CIE A Level Biology (9700) 2019-2021

Revision Notes

1.1.2 Magnification Calculations

Magnification Calculations

  • Magnification is how many times bigger the image of a specimen observed is in comparison to the actual (real-life) size of the specimen
  • The magnification (M) of an object can be calculated if both the size of the image (I), and the actual size of the specimen (A), is known

Magnification Equation, IGCSE & GCSE Biology revision notes

An equation triangle for calculating magnification

Worked example: Magnification

An image of an animal cell is 30 mm in size and it has been magnified by a factor of X 3000.
What is the actual size of the cell?

To find the actual size of the cell:

Worked Example Using Magnification Equation, IGCSE & GCSE Biology revision notes

Worked example using the equation triangle for magnification


  • The size of cells is typically measured using the micrometre (μm) scale, with cellular structures measured in either micrometers (μm) or nanometers (nm)
  • When doing calculations all measurements must be in the same units. It is best to use the smallest unit of measurement shown in the question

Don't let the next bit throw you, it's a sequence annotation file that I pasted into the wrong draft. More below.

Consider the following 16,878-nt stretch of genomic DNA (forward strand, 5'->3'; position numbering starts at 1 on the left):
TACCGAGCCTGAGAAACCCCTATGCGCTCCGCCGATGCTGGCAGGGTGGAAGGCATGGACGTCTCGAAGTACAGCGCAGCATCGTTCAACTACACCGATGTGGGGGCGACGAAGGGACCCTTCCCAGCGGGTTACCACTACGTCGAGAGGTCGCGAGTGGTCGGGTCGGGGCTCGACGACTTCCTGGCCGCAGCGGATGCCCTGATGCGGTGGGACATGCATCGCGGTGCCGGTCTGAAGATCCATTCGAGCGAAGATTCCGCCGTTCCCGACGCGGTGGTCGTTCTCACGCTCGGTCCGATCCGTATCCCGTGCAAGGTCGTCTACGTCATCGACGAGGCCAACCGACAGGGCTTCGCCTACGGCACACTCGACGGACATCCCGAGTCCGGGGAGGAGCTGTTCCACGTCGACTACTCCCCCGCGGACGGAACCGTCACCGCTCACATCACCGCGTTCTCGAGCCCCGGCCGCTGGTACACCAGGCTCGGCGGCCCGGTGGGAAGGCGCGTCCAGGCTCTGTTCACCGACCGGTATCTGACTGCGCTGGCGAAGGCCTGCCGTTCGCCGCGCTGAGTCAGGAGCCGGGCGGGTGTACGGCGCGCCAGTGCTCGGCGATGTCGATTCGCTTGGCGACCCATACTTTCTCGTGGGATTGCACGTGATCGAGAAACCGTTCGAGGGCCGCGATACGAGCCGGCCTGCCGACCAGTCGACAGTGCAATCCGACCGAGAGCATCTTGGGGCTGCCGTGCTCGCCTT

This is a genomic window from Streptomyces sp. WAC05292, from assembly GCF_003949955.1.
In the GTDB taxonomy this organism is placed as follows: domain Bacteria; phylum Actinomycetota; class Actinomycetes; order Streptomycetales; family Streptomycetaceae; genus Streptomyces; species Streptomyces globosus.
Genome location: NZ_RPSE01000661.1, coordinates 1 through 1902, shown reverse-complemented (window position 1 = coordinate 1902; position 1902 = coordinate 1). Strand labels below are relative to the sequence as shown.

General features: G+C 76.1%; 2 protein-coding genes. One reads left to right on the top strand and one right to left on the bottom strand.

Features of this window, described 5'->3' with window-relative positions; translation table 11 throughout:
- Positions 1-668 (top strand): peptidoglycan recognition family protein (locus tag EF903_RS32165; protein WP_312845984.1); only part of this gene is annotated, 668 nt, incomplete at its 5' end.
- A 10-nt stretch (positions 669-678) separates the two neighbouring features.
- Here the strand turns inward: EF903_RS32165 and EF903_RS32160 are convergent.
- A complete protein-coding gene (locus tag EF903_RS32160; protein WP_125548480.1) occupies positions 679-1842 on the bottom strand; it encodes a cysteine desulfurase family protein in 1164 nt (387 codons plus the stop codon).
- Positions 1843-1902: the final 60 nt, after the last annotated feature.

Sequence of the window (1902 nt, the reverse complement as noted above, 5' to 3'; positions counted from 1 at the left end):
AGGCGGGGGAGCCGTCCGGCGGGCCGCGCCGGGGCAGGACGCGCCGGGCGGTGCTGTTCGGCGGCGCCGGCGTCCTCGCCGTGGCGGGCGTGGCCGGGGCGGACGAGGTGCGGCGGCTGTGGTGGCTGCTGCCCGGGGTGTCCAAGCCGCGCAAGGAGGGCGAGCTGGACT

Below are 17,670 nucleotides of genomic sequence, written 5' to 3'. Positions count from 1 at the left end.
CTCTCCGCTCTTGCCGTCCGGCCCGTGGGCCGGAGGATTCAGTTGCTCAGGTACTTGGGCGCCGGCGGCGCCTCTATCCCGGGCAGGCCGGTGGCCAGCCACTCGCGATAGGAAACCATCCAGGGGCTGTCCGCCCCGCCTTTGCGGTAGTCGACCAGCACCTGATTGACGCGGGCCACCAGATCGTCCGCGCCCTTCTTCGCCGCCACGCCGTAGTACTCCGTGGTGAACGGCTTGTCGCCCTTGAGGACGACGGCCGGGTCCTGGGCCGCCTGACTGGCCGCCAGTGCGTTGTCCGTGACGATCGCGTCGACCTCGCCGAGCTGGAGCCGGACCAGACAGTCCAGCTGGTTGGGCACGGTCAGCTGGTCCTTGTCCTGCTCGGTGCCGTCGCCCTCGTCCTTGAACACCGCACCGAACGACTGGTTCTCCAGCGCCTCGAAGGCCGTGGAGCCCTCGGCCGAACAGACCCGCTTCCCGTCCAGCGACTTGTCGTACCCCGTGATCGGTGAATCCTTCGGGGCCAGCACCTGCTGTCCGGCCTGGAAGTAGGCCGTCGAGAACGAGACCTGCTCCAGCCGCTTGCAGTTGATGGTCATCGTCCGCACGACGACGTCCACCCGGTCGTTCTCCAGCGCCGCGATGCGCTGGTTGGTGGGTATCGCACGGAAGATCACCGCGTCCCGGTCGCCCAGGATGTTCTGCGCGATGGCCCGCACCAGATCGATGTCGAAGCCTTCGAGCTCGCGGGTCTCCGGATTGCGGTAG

• To convert units, multiply or divide depending if the units are increasing or decreasing
  • Magnification does not have units

Converting Units, downloadable IGCSE & GCSE Biology revision notes

Converting units of measurement


  • There are 1000 nanometers (nm) in a micrometre (µm)
  • There are 1000 micrometres (µm) in a millimetre (mm)
  • There are 1000 millimetres (mm) in a metre (m)

Worked example: Magnification drawing

Example extended magnification question, IGCSE & GCSE Biology revision notes

Check that units in magnification questions are the same 

  • Remember that 1mm = 1000µm
  • 2000 / 1000 = 2, so the actual thickness of the leaf is 2 mm and the drawing thickness is 50 mm
  • Magnification = image size / actual size = 50 / 2 = 25
  • So the magnification is x 25

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